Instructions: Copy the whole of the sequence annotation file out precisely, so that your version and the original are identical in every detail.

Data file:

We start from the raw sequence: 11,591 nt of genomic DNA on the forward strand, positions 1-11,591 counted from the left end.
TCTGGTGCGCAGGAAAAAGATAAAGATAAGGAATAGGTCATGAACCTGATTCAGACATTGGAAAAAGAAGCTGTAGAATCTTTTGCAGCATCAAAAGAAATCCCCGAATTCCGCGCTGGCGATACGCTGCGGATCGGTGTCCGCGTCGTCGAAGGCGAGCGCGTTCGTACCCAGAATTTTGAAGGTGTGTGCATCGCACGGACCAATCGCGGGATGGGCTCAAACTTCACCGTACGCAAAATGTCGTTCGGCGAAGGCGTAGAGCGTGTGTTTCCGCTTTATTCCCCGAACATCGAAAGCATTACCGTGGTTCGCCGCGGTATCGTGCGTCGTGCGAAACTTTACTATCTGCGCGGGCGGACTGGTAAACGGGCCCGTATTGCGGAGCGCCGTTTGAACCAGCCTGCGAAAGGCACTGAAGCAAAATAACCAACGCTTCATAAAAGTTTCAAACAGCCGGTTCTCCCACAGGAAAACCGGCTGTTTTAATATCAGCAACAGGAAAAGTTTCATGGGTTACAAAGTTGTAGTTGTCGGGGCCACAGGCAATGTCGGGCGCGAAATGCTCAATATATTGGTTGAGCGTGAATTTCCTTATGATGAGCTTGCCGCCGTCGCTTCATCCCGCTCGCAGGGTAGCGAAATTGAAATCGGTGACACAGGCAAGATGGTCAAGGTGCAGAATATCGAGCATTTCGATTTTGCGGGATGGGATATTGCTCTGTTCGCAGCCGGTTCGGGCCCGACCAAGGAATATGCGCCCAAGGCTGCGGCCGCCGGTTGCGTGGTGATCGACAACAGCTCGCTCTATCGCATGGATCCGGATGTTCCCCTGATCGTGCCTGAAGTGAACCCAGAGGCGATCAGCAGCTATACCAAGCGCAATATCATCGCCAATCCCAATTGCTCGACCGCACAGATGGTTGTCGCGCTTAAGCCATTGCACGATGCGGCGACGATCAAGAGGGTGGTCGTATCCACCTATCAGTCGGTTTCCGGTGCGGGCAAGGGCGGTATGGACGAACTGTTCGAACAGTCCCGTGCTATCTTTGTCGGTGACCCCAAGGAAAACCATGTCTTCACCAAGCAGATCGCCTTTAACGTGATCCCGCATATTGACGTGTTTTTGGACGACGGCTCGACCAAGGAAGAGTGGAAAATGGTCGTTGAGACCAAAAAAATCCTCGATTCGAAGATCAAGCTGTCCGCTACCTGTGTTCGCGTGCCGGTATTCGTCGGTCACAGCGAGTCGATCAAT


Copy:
We start from the raw sequence: 11,591 nt of genomic DNA on the forward strand, positions 1-11,591 counted from the left end.
TCTGGTGCGCAGGAAAAAGATAAAGATAAGGAATAGGTCATGAACCTGATTCAGACATTGGAAAAAGAAGCTGTAGAATCTTTTGCAGCATCAAAAGAAATCCCCGAATTCCGCGCTGGCGATACGCTGCGGATCGGTGTCCGCGTCGTCGAAGGCGAGCGCGTTCGTACCCAGAATTTTGAAGGTGTGTGCATCGCACGGACCAATCGCGGGATGGGCTCAAACTTCACCGTACGCAAAATGTCGTTCGGCGAAGGCGTAGAGCGTGTGTTTCCGCTTTATTCCCCGAACATCGAAAGCATTACCGTGGTTCGCCGCGGTATCGTGCGTCGTGCGAAACTTTACTATCTGCGCGGGCGGACTGGTAAACGGGCCCGTATTGCGGAGCGCCGTTTGAACCAGCCTGCGAAAGGCACTGAAGCAAAATAACCAACGCTTCATAAAAGTTTCAAACAGCCGGTTCTCCCACAGGAAAACCGGCTGTTTTAATATCAGCAACAGGAAAAGTTTCATGGGTTACAAAGTTGTAGTTGTCGGGGCCACAGGCAATGTCGGGCGCGAAATGCTCAATATATTGGTTGAGCGTGAATTTCCTTATGATGAGCTTGCCGCCGTCGCTTCATCCCGCTCGCAGGGTAGCGAAATTGAAATCGGTGACACAGGCAAGATGGTCAAGGTGCAGAATATCGAGCATTTCGATTTTGCGGGATGGGATATTGCTCTGTTCGCAGCCGGTTCGGGCCCGACCAAGGAATATGCGCCCAAGGCTGCGGCCGCCGGTTGCGTGGTGATCGACAACAGCTCGCTCTATCGCATGGATCCGGATGTTCCCCTGATCGTGCCTGAAGTGAACCCAGAGGCGATCAGCAGCTATACCAAGCGCAATATCATCGCCAATCCCAATTGCTCGACCGCACAGATGGTTGTCGCGCTTAAGCCATTGCACGATGCGGCGACGATCAAGAGGGTGGTCGTATCCACCTATCAGTCGGTTTCCGGTGCGGGCAAGGGCGGTATGGACGAACTGTTCGAACAGTCCCGTGCTATCTTTGTCGGTGACCCCAAGGAAAACCATGTCTTCACCAAGCAGATCGCCTTTAACGTGATCCCGCATATTGACGTGTTTTTGGACGACGGCTCGACCAAGGAAGAGTGGAAAATGGTCGTTGAGACCAAAAAAATCCTCGATTCGAAGATCAAGCTGTCCGCTACCTGTGTTCGCGTGCCGGTATTCGTCGGTCACAGCGAGTCGATCAAT